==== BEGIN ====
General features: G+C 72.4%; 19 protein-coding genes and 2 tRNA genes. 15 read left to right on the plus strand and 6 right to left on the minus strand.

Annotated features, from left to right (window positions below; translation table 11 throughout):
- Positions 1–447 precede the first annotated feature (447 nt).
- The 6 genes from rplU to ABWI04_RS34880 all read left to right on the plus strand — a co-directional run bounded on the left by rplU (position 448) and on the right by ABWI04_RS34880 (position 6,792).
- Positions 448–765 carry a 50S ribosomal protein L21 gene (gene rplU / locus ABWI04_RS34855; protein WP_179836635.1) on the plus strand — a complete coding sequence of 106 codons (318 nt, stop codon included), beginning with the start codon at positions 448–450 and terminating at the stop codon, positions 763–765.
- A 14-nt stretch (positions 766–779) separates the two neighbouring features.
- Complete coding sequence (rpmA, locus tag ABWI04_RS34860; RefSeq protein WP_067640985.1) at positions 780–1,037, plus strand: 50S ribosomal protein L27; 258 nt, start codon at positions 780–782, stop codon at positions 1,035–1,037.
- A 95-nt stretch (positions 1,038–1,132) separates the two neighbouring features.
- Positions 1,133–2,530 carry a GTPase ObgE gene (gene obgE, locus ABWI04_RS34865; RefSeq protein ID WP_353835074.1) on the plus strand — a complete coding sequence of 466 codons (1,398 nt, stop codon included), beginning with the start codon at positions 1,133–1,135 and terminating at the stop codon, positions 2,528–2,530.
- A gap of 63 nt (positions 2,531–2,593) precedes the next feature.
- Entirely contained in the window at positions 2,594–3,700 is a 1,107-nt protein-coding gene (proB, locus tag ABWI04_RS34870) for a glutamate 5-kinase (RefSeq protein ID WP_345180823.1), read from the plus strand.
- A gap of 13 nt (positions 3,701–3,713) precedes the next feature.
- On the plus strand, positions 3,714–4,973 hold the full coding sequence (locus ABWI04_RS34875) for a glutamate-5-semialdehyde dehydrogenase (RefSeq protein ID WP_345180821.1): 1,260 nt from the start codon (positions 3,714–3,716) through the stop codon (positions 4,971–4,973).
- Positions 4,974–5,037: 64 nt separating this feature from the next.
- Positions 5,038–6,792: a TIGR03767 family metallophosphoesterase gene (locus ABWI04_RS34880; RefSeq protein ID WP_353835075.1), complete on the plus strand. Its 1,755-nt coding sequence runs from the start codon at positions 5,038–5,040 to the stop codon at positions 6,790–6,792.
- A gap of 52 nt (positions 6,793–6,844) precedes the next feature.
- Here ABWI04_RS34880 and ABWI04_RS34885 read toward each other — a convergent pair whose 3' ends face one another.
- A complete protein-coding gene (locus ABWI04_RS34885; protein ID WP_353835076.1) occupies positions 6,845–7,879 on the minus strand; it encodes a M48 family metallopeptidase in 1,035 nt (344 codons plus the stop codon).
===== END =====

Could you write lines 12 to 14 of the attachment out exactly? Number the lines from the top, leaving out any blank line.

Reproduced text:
- A gap of 13 nt (positions 3,701–3,713) precedes the next feature.
- On the plus strand, positions 3,714–4,973 hold the full coding sequence (locus ABWI04_RS34875) for a glutamate-5-semialdehyde dehydrogenase (RefSeq protein ID WP_345180821.1): 1,260 nt from the start codon (positions 3,714–3,716) through the stop codon (positions 4,971–4,973).
- Positions 4,974–5,037: 64 nt separating this feature from the next.